Looks like you could be in for a thorny negotiation, and here's why: Without a written partnership agreement that sets out what each party is entitled to upon departure, you'll either have to reach an amicable agreement or fight it out in court.

Here's the skinny: Generally, what a business partner creates for the benefit of the business while a partner of the business belongs to the business, not the partner. Exceptions can arise if the website (or other intellectual property) was the partner's preexisting intellectual property--but that doesn't sound like your situation here.

As to the "buyout price," the intellectual property and brand name could well be a significant part of the company's value, separate and apart from its performance.

And it's not unheard of for partners to wait to get paid when the company is sold (especially if there's little value to the company now--so he's waiting to strike it big when that time comes).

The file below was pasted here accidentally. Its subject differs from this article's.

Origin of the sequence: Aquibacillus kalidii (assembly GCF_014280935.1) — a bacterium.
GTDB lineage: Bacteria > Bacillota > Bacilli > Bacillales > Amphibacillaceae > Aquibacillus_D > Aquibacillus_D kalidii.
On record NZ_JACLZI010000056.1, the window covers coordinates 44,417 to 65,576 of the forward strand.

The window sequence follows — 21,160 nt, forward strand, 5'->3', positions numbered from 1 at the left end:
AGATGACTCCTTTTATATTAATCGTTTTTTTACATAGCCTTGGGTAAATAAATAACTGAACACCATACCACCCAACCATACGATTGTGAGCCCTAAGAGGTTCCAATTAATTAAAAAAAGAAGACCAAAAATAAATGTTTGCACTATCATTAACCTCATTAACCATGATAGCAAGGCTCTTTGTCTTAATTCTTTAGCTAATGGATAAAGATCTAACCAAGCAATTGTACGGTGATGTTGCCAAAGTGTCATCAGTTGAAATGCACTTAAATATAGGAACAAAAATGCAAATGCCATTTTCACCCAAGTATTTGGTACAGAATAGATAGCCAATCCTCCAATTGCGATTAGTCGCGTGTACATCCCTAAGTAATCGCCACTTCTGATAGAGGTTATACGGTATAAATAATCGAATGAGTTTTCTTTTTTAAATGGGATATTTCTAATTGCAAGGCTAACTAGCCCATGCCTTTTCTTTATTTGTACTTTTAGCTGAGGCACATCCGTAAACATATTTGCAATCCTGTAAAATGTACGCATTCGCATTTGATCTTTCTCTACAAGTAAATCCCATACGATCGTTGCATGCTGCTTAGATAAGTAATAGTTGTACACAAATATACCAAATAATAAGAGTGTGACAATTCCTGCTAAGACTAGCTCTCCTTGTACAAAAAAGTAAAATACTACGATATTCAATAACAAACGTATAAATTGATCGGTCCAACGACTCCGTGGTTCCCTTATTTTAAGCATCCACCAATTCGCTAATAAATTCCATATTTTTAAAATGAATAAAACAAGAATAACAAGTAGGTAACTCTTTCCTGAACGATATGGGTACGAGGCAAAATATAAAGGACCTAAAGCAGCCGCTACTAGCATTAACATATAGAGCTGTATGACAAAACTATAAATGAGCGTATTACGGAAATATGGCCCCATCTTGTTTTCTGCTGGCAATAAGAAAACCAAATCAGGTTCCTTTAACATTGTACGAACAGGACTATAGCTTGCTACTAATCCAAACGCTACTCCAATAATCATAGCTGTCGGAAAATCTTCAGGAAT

But as the continuing owner of the company, do you really want that albatross around your neck? What if you don't sell for another 20 years? Is his startup input for the first three years really a fair trade?

This is not the kind of negotiation you'll want to handle on your own--find an attorney in your area who's familiar with these kinds of buyout issues so that you can get the professional guidance you'll want to make sure you're protected fairly.